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Turntable sounds low even with pre-amp.

 

New member
Username: Jimmyfasthands

Bel Air, MD United States

Post Number: 1
Registered: Aug-15
Hi,

I'm new to vinyl/turntables. I'm running an
Audio-Technica turntable(AT-LP60) through a
Sony receiver (CMTSBT100) Links to both below.

The turntable says it has a built in pre-amp
but certain things (like vocals) sounds reallylow with this setup. It sounds like what you'dhear out of only one speaker though both are
working.

The receiver doesn't have phono inputs... onlya single aux input. So I'm running the dual
outputs from the turntable into a converter
cable that came with it in order to plug it
into the receiver.

Should I return the sony and get a receiver
that has dual inputs? Also, would a receiver
with phono inputs sound best?

Thanks for your help.

http://www.audio-technica.com/cms/turntables/9a7f42b88ee1e14b/index.html

http://www.bestbuy.com/site/sony-50w-bluetooth-micro-music-system-black/1549014. p?id=1219054924637&skuId=1549014
 

Platinum Member
Username: Jan_b_vigne

Dallas, TX

Post Number: 18068
Registered: May-04
.

"The turntable says it has a built in pre-amp but certain things (like vocals) sounds really low with this setup. It sounds like what you'd hear out of only one speaker though both are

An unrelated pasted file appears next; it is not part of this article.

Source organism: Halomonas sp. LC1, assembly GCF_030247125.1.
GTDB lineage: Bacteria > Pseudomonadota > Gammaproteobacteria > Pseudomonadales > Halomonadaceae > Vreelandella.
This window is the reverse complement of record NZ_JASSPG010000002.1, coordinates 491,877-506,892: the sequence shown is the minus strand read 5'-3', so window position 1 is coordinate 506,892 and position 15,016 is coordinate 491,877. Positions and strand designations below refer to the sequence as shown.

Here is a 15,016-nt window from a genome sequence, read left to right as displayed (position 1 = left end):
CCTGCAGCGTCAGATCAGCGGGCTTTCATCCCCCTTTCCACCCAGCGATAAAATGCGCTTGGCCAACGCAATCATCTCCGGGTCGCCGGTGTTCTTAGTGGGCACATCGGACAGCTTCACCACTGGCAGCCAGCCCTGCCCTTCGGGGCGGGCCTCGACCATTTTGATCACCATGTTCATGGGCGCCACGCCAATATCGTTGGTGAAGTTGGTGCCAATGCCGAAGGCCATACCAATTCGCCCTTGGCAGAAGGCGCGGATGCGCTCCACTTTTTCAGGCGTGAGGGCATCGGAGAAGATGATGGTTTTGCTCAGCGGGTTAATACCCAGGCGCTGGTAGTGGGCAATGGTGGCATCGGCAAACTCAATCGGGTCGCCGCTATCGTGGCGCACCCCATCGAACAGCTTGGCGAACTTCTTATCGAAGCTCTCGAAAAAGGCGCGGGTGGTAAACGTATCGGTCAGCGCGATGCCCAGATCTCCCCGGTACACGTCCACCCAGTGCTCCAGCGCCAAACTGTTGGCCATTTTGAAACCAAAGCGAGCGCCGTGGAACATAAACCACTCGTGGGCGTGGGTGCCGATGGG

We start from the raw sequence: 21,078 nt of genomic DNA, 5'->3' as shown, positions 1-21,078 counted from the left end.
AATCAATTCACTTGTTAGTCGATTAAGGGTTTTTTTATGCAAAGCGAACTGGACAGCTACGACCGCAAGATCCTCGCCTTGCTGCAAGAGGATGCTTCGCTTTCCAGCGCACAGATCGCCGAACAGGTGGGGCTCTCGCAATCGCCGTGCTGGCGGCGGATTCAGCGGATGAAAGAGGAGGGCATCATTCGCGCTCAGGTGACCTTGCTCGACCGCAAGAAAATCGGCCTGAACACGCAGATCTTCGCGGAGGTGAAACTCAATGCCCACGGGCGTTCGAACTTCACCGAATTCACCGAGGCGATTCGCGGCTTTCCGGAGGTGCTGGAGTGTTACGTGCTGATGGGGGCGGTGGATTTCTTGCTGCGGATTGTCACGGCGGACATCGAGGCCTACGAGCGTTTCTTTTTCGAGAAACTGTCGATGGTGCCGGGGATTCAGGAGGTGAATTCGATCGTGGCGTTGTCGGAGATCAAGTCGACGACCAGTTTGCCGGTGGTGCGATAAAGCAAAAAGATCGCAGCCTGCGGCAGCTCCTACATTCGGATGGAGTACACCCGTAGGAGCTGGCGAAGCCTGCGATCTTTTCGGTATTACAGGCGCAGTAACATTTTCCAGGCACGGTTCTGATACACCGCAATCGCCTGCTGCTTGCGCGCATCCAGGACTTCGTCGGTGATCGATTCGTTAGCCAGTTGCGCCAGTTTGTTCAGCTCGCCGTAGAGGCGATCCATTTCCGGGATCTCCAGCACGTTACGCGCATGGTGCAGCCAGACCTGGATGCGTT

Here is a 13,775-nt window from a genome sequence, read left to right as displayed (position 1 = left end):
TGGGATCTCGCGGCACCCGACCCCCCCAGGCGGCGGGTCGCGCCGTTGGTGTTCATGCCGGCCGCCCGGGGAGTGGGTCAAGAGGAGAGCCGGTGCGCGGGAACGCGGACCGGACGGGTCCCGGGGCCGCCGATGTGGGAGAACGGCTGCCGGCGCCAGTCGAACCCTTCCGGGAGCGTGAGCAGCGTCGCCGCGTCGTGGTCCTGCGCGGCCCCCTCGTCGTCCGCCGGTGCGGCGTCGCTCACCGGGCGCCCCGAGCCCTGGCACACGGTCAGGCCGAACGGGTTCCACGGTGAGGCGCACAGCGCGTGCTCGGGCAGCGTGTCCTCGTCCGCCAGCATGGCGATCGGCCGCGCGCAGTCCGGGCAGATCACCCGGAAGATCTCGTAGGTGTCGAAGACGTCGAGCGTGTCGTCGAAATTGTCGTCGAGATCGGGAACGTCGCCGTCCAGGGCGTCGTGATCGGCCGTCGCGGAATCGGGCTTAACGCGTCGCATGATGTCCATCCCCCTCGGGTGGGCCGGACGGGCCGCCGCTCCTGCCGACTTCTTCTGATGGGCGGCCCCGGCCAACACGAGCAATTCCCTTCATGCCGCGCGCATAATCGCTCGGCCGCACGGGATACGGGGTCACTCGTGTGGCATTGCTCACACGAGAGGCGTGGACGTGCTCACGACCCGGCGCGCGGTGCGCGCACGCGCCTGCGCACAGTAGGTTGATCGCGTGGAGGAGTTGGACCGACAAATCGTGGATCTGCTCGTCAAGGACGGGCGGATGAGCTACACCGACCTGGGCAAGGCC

working."



I don't understand this statement. Electronic devices such as phono pre amps have no ability to discriminate between certain frequencies. Additionally, mono (one channel) recordings do not sound as if the vocal is lower in level.

I assume you are using the 3.5 mm adapter because the Sony lacks discrete RCA plug connections for the Aux input. I would not put my money on a defective cable or adapter.

Are all of the recordings down in level? Not just vocals but, all music?

Is the internal pre amp's switch (on the rear of the table's base) set to "Line"? That's the correct setting for this set up.

Is the stylus assembly fully seated in the cartridge body? (See pgs, 6 & 7 of the owner's manual.)

Does the stylus settle fully into the record groove? There should be a slight deflection of the cartridge's cantilever when it settles into a groove and a similar, but opposite, reaction when you cue the arm upwards.



Assuming the turntable is the only input where volume levels are lowered, there is the possibility the table's built in phono pre amp simply does not provide sufficient gain to your amplifier.

The Sony spec for this is +36 dB of gain which is slightly low as pre amps go. This would, however, lower the total volume level of a recording, not just the vocals.

I can't find a rear panel image of the Sony component.

If you must attach speaker cables to the amp (which is typical of this type of receiver), make certain you have the speakers connected "in phase".

There should be an identifying mark on one side of each of the speaker cables. This is probably a white line or a dashed line on one leg of the two legs of each cable.

Make certain that leg of the cable is attached to the same colored connector on the receiver and the speakers. In other words, if you have a pair of speaker connections on the receiver, one connector of the pair should be red and one should be black.

Identify the leg of the cable with the stripe/mark and attach it to the red connector of each channel. The similarly marked cable leg should be attached to the red connector at all locations. Therefore, stripe to red and then red to red and black to black at all locations.